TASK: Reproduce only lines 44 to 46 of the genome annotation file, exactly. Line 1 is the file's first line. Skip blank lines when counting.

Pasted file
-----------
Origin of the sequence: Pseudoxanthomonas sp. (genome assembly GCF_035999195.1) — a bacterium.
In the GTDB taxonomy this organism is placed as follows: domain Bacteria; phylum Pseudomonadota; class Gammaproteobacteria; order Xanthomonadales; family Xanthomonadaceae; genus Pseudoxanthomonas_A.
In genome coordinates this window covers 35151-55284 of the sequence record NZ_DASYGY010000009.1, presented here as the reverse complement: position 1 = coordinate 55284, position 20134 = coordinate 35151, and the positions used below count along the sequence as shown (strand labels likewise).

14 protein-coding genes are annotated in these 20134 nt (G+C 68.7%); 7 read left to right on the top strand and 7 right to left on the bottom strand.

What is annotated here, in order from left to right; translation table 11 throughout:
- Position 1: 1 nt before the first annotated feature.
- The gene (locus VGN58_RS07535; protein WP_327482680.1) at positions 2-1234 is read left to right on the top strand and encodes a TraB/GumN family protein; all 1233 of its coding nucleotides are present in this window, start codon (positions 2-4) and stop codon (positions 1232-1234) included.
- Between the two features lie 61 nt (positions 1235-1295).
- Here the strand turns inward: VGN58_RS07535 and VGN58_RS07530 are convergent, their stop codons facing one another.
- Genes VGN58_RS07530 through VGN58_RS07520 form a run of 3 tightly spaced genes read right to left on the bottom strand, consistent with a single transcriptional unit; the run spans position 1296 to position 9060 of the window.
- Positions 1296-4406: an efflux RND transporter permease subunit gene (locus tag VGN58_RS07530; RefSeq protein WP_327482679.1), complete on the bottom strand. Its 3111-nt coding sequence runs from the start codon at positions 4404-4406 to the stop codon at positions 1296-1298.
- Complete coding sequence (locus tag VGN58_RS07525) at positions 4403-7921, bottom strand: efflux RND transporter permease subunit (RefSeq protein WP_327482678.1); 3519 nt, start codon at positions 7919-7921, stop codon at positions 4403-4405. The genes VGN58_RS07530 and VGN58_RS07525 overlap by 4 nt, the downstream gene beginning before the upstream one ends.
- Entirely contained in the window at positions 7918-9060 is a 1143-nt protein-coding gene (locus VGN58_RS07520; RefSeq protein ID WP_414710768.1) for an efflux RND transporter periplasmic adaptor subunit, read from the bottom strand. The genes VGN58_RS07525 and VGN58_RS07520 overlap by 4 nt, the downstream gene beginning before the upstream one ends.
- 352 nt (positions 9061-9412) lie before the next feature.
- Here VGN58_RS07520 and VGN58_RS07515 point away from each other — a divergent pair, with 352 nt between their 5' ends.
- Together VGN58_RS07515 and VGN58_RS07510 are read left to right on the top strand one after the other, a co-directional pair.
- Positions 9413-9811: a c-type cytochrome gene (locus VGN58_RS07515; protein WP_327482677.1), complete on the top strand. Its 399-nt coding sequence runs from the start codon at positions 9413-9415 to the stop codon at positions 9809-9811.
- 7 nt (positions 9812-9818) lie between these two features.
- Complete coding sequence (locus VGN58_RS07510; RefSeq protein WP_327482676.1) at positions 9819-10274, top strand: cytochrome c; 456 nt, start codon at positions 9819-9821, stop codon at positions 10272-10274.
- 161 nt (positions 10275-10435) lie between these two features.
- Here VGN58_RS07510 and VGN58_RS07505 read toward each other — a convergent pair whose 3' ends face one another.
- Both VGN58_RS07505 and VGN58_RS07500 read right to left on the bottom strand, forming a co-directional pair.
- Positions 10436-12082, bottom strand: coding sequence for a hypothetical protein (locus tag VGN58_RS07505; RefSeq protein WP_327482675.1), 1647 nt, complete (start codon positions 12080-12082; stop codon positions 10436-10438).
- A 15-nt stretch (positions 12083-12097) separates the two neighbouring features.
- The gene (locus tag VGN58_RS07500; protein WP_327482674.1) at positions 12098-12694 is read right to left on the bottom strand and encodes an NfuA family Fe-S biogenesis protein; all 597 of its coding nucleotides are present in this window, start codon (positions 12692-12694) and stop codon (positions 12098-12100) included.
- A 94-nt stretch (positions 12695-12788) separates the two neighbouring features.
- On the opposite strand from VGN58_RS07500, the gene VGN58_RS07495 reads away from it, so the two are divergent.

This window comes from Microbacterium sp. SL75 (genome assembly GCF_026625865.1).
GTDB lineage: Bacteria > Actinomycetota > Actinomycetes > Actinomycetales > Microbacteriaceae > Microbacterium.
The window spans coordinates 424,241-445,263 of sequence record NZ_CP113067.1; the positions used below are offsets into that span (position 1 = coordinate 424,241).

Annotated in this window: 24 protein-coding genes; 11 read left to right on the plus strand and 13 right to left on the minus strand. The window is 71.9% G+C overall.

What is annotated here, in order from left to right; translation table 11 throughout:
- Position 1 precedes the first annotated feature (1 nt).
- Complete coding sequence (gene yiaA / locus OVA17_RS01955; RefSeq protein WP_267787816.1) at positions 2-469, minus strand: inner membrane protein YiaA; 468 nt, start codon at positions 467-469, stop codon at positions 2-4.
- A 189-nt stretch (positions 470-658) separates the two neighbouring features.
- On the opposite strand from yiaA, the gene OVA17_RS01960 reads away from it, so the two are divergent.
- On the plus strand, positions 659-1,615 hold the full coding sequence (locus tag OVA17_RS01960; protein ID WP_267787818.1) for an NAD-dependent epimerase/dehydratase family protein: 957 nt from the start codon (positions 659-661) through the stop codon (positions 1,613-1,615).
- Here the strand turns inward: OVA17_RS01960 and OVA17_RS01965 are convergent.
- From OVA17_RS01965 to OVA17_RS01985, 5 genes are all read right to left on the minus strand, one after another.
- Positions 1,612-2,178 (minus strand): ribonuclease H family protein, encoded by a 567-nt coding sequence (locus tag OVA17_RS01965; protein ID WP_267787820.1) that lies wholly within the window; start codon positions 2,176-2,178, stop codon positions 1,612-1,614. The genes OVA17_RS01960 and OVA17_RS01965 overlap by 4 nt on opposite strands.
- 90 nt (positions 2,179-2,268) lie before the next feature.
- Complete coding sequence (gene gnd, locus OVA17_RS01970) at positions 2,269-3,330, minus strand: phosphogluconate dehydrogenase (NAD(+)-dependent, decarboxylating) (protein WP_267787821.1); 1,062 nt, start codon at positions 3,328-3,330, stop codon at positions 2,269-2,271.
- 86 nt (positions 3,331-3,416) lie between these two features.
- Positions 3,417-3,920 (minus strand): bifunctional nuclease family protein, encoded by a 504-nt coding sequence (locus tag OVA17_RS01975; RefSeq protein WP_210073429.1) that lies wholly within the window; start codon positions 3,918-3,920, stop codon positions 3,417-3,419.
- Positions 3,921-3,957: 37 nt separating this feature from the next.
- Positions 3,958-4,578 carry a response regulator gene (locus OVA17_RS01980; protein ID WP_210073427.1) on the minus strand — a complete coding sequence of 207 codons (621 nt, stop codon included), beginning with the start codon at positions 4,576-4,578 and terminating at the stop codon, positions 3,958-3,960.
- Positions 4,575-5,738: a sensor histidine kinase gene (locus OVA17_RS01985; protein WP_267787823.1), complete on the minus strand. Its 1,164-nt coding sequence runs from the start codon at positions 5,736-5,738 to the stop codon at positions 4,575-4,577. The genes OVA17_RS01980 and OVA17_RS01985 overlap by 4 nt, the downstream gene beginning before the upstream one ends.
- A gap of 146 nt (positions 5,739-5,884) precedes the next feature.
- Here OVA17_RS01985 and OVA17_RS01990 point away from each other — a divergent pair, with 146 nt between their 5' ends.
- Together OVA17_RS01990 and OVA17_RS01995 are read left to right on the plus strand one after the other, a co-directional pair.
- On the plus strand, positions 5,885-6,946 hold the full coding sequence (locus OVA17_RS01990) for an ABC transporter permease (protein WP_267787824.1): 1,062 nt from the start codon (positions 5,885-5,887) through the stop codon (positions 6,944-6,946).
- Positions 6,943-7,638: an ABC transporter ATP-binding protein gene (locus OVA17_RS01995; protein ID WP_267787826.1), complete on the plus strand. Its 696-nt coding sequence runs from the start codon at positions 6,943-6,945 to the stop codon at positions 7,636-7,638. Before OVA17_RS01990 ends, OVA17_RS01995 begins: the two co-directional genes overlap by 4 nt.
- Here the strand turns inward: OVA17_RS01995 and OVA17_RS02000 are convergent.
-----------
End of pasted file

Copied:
- Positions 3,417-3,920 (minus strand): bifunctional nuclease family protein, encoded by a 504-nt coding sequence (locus tag OVA17_RS01975; RefSeq protein WP_210073429.1) that lies wholly within the window; start codon positions 3,918-3,920, stop codon positions 3,417-3,419.
- Positions 3,921-3,957: 37 nt separating this feature from the next.
- Positions 3,958-4,578 carry a response regulator gene (locus OVA17_RS01980; protein ID WP_210073427.1) on the minus strand — a complete coding sequence of 207 codons (621 nt, stop codon included), beginning with the start codon at positions 4,576-4,578 and terminating at the stop codon, positions 3,958-3,960.